November 28, 2014 / 1:48 PM / in 3 years

Standard Chartered hit with first S&P downgrade in 20 years

An exterior view of the Standard Chartered headquarters is seen in London August 7, 2012.Olivia Harris

LONDON (Reuters) - Ratings agency Standard & Poor's (S&P) cut its credit rating on Standard Chartered (STAN.L) for the first time in 20 years on Friday, citing the "tough period" the Asia-focused bank was going through and its weaker credit-worthiness.

S&P cut its long-term issuer credit rating on Standard Chartered Plc to 'A' from 'A+', with a negative outlook -- a move that could make it more expensive for the bank to borrow money.

It was S&P's first downgrade since it assigned Standard Chartered a rating in 1994, which was followed by upgrades in 1995, 2006 and 2011.

It said the bank "is going through a tough period of late" after years of solid growth and strong financial performance.

"We lowered the ratings because we consider the Standard Chartered group's creditworthiness to have weakened when compared with its peers," said S&P credit analyst Joseph Leung.

At 1330 GMT (8.30 a.m. ET), Standard Chartered shares were down 0.2 percent at 938.12 pence, in line with Britain's benchmark FTSE-100 index .FTSE.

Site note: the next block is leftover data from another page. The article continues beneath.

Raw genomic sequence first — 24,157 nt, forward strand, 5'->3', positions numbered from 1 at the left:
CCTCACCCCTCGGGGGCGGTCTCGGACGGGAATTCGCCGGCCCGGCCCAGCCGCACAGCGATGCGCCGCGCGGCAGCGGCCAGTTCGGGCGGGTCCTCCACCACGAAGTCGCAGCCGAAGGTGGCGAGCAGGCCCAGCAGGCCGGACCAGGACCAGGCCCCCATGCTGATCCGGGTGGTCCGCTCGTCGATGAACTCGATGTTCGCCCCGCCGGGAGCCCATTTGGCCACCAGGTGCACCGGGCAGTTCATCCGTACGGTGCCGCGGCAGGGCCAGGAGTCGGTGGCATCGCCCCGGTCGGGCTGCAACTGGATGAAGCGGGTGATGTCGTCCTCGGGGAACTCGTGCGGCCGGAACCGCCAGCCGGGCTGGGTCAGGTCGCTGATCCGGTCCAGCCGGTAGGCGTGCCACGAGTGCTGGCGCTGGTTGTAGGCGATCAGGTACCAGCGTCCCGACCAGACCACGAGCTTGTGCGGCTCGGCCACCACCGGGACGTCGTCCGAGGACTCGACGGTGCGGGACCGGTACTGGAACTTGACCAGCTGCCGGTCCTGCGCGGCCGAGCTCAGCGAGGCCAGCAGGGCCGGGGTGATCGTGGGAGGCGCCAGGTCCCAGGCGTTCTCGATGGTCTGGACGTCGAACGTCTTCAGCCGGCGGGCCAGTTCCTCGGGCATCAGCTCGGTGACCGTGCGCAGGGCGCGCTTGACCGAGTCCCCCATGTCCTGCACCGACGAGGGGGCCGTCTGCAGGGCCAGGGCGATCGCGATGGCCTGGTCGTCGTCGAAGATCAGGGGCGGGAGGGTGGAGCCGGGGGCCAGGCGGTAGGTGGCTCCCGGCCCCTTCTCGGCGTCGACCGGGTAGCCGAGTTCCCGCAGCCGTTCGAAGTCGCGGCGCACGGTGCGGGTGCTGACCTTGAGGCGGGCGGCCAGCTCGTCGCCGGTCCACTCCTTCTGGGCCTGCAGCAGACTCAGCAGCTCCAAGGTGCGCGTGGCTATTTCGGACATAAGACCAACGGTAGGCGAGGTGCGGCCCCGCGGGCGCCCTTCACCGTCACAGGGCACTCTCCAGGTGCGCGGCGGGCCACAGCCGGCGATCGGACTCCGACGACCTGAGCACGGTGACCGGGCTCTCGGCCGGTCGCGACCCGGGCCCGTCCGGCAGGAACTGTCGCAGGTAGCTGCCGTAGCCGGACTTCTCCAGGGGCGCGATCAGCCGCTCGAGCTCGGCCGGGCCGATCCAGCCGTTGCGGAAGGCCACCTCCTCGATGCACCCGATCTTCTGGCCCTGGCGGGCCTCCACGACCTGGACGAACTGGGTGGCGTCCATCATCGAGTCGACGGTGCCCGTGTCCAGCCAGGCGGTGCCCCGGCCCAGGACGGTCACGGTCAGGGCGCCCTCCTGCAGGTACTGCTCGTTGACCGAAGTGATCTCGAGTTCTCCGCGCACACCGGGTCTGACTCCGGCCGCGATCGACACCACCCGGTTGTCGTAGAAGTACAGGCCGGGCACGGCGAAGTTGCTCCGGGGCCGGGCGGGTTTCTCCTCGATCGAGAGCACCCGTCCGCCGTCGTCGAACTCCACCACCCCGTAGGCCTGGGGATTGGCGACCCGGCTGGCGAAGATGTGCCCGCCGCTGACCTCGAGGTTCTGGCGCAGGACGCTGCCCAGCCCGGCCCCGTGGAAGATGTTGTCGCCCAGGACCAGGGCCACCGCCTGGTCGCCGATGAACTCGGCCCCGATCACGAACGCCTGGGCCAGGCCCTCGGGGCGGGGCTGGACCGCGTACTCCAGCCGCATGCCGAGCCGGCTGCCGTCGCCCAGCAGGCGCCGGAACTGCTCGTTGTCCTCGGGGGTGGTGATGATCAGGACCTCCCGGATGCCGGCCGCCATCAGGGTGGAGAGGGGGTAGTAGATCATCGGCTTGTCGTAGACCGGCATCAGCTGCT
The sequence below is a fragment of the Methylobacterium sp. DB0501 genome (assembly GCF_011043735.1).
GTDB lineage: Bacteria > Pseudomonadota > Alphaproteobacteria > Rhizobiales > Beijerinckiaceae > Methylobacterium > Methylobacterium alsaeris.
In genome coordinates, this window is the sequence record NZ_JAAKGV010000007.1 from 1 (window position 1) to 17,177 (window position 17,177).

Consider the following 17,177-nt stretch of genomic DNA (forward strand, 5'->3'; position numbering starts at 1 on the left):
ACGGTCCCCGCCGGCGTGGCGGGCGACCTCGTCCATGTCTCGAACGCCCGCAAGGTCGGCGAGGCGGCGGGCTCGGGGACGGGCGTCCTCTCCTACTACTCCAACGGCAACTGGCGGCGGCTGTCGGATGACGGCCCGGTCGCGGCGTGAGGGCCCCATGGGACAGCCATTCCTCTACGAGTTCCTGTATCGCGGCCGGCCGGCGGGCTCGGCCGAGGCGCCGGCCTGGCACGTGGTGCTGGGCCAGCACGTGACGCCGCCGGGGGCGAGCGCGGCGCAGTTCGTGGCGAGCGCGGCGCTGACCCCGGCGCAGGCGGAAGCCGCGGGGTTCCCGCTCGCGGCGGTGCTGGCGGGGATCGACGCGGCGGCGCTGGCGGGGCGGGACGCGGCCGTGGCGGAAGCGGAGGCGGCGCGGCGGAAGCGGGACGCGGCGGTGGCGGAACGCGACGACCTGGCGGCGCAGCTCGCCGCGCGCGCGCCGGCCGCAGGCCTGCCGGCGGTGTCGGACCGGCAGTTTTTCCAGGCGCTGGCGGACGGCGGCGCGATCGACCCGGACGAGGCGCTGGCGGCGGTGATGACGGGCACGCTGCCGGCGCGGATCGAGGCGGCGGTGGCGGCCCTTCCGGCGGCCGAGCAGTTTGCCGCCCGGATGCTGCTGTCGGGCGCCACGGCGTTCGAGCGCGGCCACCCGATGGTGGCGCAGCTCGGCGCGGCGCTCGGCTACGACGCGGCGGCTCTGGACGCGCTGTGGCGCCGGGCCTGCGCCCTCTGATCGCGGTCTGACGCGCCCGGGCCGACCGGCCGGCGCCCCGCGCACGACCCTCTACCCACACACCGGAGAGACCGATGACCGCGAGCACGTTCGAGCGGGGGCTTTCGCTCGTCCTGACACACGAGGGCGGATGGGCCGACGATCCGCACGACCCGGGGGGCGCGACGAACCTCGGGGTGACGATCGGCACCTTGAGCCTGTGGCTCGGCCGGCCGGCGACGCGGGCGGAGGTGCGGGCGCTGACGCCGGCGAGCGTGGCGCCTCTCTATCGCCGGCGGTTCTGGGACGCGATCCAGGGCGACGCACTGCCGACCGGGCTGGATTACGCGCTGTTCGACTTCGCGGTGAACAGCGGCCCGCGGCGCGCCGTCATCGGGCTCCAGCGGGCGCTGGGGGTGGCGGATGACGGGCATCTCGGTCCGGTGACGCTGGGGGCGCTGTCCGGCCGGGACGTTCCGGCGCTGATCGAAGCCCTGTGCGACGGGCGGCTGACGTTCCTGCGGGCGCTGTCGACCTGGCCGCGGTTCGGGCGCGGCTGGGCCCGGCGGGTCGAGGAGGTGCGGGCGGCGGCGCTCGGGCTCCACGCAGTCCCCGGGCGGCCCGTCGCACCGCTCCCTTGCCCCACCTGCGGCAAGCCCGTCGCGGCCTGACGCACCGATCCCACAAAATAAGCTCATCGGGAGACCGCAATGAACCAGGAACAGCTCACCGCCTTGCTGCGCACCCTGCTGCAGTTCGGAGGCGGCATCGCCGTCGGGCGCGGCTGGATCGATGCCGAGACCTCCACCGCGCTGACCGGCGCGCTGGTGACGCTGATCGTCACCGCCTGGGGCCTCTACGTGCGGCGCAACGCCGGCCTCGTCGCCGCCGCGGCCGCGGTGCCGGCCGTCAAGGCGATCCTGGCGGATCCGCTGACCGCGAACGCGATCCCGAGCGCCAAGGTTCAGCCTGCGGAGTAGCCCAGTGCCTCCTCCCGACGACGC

The bank has said it expects a second successive fall in annual profits this year, halting a decade of record earnings. Last month it issued its third profit warning of the year after a jump in losses from bad debts.

Its problems have raised the heat on Chief Executive Peter Sands, who has set out a plan to cut costs and restructure the business to kick-start growth.

S&P said it lowered the bank's risk position assessment to 'adequate' from 'strong'.

"This reflects our view that the group is no longer materially less exposed to unexpected losses than peers," it said.

S&P said weaknesses at the bank included its complex operations and the concentration of loans in single borrowers.

It said the bank was well funded and liquid, however, and was diversified by region and asset class, and that asset quality should "remain steady at worst" in 2015 versus 2014.

Reporting by Steve Slater; Editing by Mark Potter

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